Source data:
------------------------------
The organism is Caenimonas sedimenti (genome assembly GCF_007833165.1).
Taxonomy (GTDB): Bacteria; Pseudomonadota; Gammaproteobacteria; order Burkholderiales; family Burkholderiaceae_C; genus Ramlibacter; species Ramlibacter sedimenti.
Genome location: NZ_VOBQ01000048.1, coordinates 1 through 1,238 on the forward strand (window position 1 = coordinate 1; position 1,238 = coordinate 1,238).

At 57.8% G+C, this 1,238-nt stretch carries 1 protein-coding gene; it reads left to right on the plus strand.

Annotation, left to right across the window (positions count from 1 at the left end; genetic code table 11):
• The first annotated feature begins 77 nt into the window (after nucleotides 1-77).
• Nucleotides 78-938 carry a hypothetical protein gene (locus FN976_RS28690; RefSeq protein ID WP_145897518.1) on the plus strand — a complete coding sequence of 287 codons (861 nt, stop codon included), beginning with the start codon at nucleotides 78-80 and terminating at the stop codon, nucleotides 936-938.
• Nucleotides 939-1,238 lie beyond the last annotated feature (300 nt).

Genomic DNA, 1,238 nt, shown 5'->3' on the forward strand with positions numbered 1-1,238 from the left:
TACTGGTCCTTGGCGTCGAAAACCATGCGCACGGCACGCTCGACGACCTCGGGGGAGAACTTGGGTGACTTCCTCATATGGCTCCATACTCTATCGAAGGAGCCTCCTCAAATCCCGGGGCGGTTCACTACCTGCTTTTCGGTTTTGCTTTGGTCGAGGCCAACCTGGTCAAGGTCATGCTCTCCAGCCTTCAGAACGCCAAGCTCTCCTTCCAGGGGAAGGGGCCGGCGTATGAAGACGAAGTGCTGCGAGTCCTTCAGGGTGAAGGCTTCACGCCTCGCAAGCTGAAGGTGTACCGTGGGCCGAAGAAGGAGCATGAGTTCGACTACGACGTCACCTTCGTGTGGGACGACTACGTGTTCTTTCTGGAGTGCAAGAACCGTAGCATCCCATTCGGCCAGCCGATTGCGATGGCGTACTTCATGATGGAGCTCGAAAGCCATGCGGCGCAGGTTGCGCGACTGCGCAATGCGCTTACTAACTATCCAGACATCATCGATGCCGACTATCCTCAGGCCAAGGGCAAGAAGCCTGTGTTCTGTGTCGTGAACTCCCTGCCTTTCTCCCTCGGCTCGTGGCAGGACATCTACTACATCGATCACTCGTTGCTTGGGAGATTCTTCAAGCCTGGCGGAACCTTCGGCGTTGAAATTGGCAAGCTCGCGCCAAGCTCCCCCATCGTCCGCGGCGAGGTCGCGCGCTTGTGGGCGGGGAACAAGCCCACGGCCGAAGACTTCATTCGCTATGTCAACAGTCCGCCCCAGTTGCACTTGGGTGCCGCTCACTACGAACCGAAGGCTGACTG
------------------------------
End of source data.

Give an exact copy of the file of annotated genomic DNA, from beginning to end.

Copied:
The organism is Caenimonas sedimenti (genome assembly GCF_007833165.1).
Taxonomy (GTDB): Bacteria; Pseudomonadota; Gammaproteobacteria; order Burkholderiales; family Burkholderiaceae_C; genus Ramlibacter; species Ramlibacter sedimenti.
Genome location: NZ_VOBQ01000048.1, coordinates 1 through 1,238 on the forward strand (window position 1 = coordinate 1; position 1,238 = coordinate 1,238).

At 57.8% G+C, this 1,238-nt stretch carries 1 protein-coding gene; it reads left to right on the plus strand.

Annotation, left to right across the window (positions count from 1 at the left end; genetic code table 11):
• The first annotated feature begins 77 nt into the window (after nucleotides 1-77).
• Nucleotides 78-938 carry a hypothetical protein gene (locus FN976_RS28690; RefSeq protein ID WP_145897518.1) on the plus strand — a complete coding sequence of 287 codons (861 nt, stop codon included), beginning with the start codon at nucleotides 78-80 and terminating at the stop codon, nucleotides 936-938.
• Nucleotides 939-1,238 lie beyond the last annotated feature (300 nt).

Genomic DNA, 1,238 nt, shown 5'->3' on the forward strand with positions numbered 1-1,238 from the left:
TACTGGTCCTTGGCGTCGAAAACCATGCGCACGGCACGCTCGACGACCTCGGGGGAGAACTTGGGTGACTTCCTCATATGGCTCCATACTCTATCGAAGGAGCCTCCTCAAATCCCGGGGCGGTTCACTACCTGCTTTTCGGTTTTGCTTTGGTCGAGGCCAACCTGGTCAAGGTCATGCTCTCCAGCCTTCAGAACGCCAAGCTCTCCTTCCAGGGGAAGGGGCCGGCGTATGAAGACGAAGTGCTGCGAGTCCTTCAGGGTGAAGGCTTCACGCCTCGCAAGCTGAAGGTGTACCGTGGGCCGAAGAAGGAGCATGAGTTCGACTACGACGTCACCTTCGTGTGGGACGACTACGTGTTCTTTCTGGAGTGCAAGAACCGTAGCATCCCATTCGGCCAGCCGATTGCGATGGCGTACTTCATGATGGAGCTCGAAAGCCATGCGGCGCAGGTTGCGCGACTGCGCAATGCGCTTACTAACTATCCAGACATCATCGATGCCGACTATCCTCAGGCCAAGGGCAAGAAGCCTGTGTTCTGTGTCGTGAACTCCCTGCCTTTCTCCCTCGGCTCGTGGCAGGACATCTACTACATCGATCACTCGTTGCTTGGGAGATTCTTCAAGCCTGGCGGAACCTTCGGCGTTGAAATTGGCAAGCTCGCGCCAAGCTCCCCCATCGTCCGCGGCGAGGTCGCGCGCTTGTGGGCGGGGAACAAGCCCACGGCCGAAGACTTCATTCGCTATGTCAACAGTCCGCCCCAGTTGCACTTGGGTGCCGCTCACTACGAACCGAAGGCTGACTG